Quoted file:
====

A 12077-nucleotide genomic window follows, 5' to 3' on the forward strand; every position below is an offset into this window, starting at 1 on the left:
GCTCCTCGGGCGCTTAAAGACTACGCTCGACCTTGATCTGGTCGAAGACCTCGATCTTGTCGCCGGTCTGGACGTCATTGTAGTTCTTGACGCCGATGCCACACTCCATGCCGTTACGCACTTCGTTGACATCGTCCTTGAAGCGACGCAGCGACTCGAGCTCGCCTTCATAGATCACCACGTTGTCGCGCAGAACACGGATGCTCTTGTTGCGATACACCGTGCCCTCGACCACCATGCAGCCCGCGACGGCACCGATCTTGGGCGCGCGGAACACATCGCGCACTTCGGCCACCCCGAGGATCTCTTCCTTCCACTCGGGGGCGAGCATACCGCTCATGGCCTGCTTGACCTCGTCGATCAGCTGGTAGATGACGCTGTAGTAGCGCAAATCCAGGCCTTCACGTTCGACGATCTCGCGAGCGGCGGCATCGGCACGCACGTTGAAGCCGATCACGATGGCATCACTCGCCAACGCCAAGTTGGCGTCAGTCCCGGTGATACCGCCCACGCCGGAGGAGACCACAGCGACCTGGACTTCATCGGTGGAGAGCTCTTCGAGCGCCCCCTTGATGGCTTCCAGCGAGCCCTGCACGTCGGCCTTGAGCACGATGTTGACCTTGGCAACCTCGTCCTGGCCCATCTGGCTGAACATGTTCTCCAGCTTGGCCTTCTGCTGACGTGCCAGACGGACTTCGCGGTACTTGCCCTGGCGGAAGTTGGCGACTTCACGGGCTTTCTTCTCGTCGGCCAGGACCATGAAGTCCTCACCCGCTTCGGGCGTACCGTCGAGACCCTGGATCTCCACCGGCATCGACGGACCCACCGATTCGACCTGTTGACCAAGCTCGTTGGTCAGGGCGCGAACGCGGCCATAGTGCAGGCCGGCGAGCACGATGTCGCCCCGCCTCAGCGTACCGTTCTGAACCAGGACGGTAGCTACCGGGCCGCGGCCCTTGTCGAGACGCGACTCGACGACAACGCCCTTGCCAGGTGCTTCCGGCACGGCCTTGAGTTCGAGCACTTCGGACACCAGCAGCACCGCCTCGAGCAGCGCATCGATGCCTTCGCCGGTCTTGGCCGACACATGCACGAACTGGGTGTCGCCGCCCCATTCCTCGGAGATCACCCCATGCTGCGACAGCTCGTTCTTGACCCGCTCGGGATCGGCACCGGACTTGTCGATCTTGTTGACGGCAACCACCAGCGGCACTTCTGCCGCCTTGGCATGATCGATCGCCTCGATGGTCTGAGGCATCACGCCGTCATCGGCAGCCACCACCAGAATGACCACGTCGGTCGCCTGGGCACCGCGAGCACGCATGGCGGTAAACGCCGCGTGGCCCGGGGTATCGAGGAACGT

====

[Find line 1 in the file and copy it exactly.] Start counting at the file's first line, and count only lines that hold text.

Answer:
A 12077-nucleotide genomic window follows, 5' to 3' on the forward strand; every position below is an offset into this window, starting at 1 on the left: